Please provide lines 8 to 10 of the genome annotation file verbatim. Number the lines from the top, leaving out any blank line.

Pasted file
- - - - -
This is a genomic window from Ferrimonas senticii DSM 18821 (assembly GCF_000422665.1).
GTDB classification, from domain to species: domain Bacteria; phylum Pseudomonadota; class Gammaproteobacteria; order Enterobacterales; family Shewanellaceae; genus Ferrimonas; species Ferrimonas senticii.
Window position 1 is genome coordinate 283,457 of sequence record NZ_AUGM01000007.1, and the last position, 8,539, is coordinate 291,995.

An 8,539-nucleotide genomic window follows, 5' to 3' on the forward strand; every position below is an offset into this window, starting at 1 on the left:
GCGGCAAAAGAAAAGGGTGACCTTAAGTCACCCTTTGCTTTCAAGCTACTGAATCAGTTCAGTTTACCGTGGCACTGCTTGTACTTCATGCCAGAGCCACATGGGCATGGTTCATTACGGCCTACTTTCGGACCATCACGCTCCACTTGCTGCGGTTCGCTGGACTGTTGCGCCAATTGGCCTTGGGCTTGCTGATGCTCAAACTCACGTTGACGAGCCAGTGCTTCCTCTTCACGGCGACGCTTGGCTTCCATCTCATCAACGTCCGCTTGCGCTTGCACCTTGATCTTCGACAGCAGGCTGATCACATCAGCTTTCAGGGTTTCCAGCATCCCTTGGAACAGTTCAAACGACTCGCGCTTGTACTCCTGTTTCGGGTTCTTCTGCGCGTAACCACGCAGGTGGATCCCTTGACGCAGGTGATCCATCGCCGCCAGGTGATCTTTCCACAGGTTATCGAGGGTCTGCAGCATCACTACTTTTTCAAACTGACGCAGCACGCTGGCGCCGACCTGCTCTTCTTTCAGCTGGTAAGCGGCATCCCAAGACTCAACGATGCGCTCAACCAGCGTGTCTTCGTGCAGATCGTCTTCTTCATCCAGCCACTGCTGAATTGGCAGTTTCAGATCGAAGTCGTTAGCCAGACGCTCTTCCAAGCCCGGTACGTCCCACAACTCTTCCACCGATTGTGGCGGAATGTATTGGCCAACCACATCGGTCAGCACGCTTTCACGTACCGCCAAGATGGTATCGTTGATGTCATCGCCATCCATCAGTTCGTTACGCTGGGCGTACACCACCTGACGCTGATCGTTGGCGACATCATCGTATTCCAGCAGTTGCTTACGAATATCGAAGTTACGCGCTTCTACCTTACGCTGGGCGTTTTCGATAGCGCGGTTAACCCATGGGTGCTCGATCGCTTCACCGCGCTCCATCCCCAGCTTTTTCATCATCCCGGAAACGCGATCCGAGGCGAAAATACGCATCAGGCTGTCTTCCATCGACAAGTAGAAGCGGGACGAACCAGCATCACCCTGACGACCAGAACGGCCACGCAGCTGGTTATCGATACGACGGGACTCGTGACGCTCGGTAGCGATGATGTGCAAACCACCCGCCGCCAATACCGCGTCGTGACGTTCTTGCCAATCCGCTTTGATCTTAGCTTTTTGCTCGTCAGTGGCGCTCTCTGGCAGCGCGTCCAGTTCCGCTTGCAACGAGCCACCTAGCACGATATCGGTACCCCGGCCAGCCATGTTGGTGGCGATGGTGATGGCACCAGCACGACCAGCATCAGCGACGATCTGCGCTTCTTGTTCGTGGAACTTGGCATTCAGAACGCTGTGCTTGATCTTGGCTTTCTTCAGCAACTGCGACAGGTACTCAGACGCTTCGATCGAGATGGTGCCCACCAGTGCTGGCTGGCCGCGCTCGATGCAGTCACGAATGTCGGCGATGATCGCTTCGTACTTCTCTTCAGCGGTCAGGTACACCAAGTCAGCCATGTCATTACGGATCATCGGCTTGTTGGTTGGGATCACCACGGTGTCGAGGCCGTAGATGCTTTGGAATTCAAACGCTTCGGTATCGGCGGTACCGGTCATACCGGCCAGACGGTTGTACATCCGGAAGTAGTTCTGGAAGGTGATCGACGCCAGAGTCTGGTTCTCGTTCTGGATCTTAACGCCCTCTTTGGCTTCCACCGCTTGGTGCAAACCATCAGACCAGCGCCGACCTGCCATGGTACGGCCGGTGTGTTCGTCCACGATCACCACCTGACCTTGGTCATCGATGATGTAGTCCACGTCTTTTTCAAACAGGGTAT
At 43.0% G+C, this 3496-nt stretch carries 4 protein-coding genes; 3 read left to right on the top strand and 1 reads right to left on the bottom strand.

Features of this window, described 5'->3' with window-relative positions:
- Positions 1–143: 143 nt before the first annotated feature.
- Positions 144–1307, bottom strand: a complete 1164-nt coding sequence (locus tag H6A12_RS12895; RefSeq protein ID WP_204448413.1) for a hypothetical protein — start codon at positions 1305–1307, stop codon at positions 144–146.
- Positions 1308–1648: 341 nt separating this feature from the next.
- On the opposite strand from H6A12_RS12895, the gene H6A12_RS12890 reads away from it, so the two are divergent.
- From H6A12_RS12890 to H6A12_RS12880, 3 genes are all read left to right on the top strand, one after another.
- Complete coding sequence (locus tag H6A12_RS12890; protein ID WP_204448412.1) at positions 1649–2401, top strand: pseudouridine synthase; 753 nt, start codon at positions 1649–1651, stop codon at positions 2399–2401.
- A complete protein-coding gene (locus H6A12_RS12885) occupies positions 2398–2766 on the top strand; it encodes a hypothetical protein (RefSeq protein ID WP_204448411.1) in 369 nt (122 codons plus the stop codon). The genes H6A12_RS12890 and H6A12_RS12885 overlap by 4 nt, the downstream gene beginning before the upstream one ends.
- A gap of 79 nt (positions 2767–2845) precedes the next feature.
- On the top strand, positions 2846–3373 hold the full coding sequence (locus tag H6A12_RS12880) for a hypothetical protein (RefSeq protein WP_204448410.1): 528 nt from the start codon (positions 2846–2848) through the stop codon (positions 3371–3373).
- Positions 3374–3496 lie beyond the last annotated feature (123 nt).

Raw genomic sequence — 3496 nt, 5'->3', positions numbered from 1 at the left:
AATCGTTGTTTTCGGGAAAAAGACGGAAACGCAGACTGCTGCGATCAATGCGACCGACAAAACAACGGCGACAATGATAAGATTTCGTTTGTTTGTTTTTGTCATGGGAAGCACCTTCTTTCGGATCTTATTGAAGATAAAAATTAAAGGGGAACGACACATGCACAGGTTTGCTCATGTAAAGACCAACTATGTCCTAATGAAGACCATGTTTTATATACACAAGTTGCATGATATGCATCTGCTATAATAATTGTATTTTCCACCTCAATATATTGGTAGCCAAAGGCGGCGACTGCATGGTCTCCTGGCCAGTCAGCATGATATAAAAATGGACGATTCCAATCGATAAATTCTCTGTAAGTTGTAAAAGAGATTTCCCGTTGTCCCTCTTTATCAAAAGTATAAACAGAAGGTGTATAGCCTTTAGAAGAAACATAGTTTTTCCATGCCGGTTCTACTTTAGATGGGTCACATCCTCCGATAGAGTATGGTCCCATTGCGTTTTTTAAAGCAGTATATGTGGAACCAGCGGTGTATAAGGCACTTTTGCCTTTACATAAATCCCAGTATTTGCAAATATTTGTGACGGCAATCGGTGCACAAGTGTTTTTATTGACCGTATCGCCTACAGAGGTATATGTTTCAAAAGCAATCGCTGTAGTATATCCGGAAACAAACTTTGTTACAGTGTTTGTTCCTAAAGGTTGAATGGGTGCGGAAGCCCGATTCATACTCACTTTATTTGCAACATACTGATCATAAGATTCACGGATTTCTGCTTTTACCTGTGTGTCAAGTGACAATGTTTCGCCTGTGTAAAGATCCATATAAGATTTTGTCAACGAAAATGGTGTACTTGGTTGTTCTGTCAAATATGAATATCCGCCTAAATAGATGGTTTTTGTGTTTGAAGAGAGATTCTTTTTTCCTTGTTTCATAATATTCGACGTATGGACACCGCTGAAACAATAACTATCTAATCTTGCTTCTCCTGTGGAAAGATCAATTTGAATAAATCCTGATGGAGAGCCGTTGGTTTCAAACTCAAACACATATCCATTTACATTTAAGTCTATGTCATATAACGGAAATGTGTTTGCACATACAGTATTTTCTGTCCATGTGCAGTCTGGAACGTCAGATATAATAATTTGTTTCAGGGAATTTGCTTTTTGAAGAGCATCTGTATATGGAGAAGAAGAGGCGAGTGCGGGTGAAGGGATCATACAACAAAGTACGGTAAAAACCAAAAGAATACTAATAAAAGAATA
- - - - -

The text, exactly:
- Positions 1–143: 143 nt before the first annotated feature.
- Positions 144–1307, bottom strand: a complete 1164-nt coding sequence (locus tag H6A12_RS12895; RefSeq protein ID WP_204448413.1) for a hypothetical protein — start codon at positions 1305–1307, stop codon at positions 144–146.
- Positions 1308–1648: 341 nt separating this feature from the next.